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Anthony Pettis, UFC 185's 'Fighter to Watch' tonight on PPV

UFC lightweight champion Anthony Pettis defends his title for the second time against Brazilian powerhouse Rafael dos Anjos tonight (Fri., March 14, 2015).

Tim Heitman-USA TODAY Sports

Ultimate Fighting Championship (UFC) lightweight titleholder Anthony Pettis will make the second defense of his belt against No. 1 contender Rafael dos Anjos in the main event of the UFC 185 pay-per-view (PPV), which takes place tonight (Mar. 14, 2015) inside the American Airlines Center in Dallas, Texas.

"Showtime" is one-half of what is sure to be an entertaining marquee headliner with the bruising Brazilian. Dos Anjos has been on a tear of late, racking up huge wins over lightweight contenders such as Nate Diaz and Benson Henderson. Preceding the pair's main event melee is another title fight between new women's strawweight champion Carla Esparza and undefeated challenger Joanna Jedrzejczyk.

The 28-year-old Pettis is 20 fights into an eight-year mixed martial arts (MMA) career and will face his toughest foe yet on Saturday night.

Pettis, a Wisconsin native, began his career fighting on the local circuit. On his 20th birthday, he entered the ring for the first time and quickly started making a name for himself. The man we would later call "Showtime" stopped Tom Ersparmer, Lonny Amdahl (injury) and Michael Skinner in his first three professional fights.

Pettis only needed 72 seconds to dispatch his first three opponents. Then just an MMA up-and-comer, Pettis seemed destined for greatness by routing other fighters. They didn't have the speed -- let alone the technical skills that years training in Taekwondo, boxing, Capoeira, kickboxing and Brazilian jiu-jitsu give you -- to keep pace with the Roufusport fighter.

Throughout the first two years of his MMA tenure, Duke Roufus' disciple kicked, kneed, punched and elbowed his way to a 155-pound title shot in the Gladiators Fighting Series (GFS) promotion. His blistering head kick knockout of Mike Lambrecht marked his fifth straight, first-round finish and put him squarely in position to capture gold.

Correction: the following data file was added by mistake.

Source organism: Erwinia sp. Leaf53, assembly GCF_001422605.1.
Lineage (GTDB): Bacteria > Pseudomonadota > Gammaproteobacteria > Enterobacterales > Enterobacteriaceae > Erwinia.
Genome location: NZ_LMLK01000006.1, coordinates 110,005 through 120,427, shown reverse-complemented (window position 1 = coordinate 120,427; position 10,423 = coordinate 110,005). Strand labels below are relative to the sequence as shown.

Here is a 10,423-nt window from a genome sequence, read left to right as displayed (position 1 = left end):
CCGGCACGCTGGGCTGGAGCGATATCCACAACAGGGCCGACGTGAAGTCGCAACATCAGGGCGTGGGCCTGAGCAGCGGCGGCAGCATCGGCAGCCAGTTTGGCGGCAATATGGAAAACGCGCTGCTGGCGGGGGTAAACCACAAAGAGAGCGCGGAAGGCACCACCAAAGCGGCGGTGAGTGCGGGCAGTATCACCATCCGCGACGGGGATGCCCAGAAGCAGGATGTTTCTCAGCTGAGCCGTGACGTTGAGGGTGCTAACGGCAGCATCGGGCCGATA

In June 2008, Pettis defeated Sherron Leggett by split decision in a gutsy showing to nab his first title. Showtime's back was against the wall -- and the mat -- for the majority of their 15-minute tangle. However, a late offensive rally by Pettis, where he turned the tables on the wrestler, likely earned him the championship.

Pettis would go on to defend his belt only once; a 72-second submission (punches) victory over Jay Ellis. He also made the trek up to 170 pounds in his final GFS appearance, before moving onto World Extreme Cagefighting (WEC), taking out Gabe Walbridge in just under a minute.

Pettis' WEC reign consisted of six fights and several finishes. Where he was known for his power and technique back in his local days, Showtime showed he was more than capable of handling himself in precarious situations.

Following a hotly-contested, split-decision loss to Bart Palaszewski in December 2009, Pettis found slick submissions in two of his next three bouts against Alex Karalexis and Shane Roller.

Fighters had begun to do their homework on Pettis, who established himself as a brilliant stand-up combatant. Most were beginning to jab their way into striking range, change levels and shoot for takedowns on the superb striker.

Roller went for one too many takedowns against Pettis in their back-and-forth August 2010 battle, and ended up tapping out to a triangle choke from the future UFC champion.

His fourth victory in five opportunities propelled him into what would be a career-defining, WEC lightweight title fight against the champ Henderson. "Smooth" was heading into the second defense of his title, and was an equally talented grappler.

From the opening bell, the challenger made it known he was not going to be an easy out. Pettis likely lost the initial round due to pressure by Henderson. In the following two rounds, Pettis started to find his rhythm and dictated more of the action, landing nice kicks, counter punches and a takedown. Henderson stormed back in the fourth and nearly finished the fight with a rear-naked choke.

What happened next is history.

Pettis, perhaps fearing the wrath of the judges, went for a highly-unorthodox kick off of the cage, which landed flush on the chin of Bendo. The maneuver, aptly named "The Showtime Kick", became an iconic moment in the history of the WEC. It was true to the warrior that pulled the trigger on it, who had been through much adversity just to get to the pinnacle of his sport.